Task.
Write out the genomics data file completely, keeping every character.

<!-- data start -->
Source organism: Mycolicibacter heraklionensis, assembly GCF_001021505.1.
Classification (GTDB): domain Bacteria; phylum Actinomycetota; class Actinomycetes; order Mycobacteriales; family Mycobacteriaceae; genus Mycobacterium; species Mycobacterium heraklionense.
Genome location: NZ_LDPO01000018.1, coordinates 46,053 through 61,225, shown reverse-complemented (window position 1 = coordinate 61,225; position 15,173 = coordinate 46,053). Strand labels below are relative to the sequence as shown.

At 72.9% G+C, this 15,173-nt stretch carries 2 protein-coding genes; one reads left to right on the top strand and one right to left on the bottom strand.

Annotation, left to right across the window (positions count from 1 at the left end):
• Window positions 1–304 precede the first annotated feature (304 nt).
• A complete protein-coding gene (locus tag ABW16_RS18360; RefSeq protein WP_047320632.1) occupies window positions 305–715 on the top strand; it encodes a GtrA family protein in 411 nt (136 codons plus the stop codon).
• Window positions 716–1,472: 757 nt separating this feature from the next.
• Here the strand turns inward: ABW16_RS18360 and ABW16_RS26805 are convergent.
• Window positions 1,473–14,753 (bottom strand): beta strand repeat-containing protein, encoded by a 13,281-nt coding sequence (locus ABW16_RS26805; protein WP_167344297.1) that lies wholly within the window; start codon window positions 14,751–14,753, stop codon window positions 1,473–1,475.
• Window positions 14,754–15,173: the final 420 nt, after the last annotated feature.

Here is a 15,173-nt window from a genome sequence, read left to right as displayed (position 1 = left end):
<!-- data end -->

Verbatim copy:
Source organism: Mycolicibacter heraklionensis, assembly GCF_001021505.1.
Classification (GTDB): domain Bacteria; phylum Actinomycetota; class Actinomycetes; order Mycobacteriales; family Mycobacteriaceae; genus Mycobacterium; species Mycobacterium heraklionense.
Genome location: NZ_LDPO01000018.1, coordinates 46,053 through 61,225, shown reverse-complemented (window position 1 = coordinate 61,225; position 15,173 = coordinate 46,053). Strand labels below are relative to the sequence as shown.

At 72.9% G+C, this 15,173-nt stretch carries 2 protein-coding genes; one reads left to right on the top strand and one right to left on the bottom strand.

Annotation, left to right across the window (positions count from 1 at the left end):
• Window positions 1–304 precede the first annotated feature (304 nt).
• A complete protein-coding gene (locus tag ABW16_RS18360; RefSeq protein WP_047320632.1) occupies window positions 305–715 on the top strand; it encodes a GtrA family protein in 411 nt (136 codons plus the stop codon).
• Window positions 716–1,472: 757 nt separating this feature from the next.
• Here the strand turns inward: ABW16_RS18360 and ABW16_RS26805 are convergent.
• Window positions 1,473–14,753 (bottom strand): beta strand repeat-containing protein, encoded by a 13,281-nt coding sequence (locus ABW16_RS26805; protein WP_167344297.1) that lies wholly within the window; start codon window positions 14,751–14,753, stop codon window positions 1,473–1,475.
• Window positions 14,754–15,173: the final 420 nt, after the last annotated feature.

Here is a 15,173-nt window from a genome sequence, read left to right as displayed (position 1 = left end):